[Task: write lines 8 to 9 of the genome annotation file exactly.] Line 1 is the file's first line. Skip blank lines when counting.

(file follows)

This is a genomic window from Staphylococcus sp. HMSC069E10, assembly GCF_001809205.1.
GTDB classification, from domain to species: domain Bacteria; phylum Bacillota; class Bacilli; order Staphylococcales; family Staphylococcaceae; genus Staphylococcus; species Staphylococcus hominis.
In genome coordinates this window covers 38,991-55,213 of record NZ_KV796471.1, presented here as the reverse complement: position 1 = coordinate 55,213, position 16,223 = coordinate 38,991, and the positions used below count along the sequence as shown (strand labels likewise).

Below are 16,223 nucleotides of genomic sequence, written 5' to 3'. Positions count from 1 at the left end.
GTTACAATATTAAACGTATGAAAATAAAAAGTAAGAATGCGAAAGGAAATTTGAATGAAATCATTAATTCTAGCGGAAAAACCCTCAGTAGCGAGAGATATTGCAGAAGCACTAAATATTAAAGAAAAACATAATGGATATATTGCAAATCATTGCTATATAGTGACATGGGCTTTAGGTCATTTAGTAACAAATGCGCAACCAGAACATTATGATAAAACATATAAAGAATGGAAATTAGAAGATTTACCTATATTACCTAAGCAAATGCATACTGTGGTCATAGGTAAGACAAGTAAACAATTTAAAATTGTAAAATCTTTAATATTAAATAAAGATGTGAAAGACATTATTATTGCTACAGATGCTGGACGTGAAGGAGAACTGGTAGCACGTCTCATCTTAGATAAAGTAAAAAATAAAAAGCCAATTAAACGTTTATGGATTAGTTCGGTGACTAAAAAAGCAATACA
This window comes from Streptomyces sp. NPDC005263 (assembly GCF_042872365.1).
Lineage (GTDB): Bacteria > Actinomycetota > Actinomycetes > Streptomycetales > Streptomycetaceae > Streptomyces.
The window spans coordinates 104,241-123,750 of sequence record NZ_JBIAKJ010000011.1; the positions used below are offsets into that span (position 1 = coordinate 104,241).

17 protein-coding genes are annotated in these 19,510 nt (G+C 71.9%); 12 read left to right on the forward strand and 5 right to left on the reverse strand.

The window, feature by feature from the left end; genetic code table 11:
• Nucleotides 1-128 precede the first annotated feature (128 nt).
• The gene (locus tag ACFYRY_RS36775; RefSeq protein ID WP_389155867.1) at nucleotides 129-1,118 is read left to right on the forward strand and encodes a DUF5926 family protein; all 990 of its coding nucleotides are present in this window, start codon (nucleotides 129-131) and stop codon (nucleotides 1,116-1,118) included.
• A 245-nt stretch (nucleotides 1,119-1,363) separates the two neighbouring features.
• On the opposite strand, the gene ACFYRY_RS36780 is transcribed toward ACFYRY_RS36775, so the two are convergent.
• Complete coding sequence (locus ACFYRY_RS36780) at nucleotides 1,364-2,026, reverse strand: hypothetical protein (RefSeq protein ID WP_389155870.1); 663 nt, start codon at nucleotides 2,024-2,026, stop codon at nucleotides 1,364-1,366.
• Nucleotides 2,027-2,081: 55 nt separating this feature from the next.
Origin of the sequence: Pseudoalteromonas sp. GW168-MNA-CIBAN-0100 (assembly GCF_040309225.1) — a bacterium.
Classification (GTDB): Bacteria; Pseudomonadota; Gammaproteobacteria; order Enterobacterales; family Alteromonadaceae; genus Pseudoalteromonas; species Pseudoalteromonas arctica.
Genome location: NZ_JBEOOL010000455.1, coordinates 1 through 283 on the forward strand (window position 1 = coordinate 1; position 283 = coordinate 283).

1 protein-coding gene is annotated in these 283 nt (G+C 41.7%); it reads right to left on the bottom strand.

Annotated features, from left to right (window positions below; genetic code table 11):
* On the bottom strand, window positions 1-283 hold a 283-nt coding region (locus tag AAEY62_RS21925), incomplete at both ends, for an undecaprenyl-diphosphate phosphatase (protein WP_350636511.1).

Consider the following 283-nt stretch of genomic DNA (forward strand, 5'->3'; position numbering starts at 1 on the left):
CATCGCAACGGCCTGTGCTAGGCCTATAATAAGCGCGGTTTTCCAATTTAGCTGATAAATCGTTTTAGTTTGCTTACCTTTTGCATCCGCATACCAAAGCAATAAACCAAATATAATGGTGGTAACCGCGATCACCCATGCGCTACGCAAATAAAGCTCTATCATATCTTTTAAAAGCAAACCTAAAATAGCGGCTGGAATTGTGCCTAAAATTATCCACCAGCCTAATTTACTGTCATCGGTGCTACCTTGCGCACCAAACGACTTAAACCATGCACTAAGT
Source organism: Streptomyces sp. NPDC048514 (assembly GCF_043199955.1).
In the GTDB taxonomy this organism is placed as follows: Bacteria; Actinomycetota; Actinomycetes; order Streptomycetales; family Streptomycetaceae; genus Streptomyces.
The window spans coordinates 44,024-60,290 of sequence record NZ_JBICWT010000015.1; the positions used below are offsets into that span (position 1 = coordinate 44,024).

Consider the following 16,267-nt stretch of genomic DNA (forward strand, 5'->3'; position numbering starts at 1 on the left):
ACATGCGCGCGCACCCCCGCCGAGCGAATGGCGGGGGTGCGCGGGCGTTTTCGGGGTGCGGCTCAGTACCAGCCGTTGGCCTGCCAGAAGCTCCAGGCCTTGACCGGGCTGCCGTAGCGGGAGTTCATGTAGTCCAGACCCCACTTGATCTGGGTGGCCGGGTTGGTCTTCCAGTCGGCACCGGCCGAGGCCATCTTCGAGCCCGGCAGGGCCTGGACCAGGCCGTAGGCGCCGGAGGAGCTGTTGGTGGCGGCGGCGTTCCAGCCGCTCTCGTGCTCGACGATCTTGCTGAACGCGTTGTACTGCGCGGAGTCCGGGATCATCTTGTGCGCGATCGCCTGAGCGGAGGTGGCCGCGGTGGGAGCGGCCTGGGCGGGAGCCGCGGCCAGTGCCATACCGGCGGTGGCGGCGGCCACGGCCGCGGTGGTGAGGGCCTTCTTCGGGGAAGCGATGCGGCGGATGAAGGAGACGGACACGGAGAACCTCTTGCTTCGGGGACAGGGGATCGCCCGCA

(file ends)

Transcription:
The window spans coordinates 104,241-123,750 of sequence record NZ_JBIAKJ010000011.1; the positions used below are offsets into that span (position 1 = coordinate 104,241).

17 protein-coding genes are annotated in these 19,510 nt (G+C 71.9%); 12 read left to right on the forward strand and 5 right to left on the reverse strand.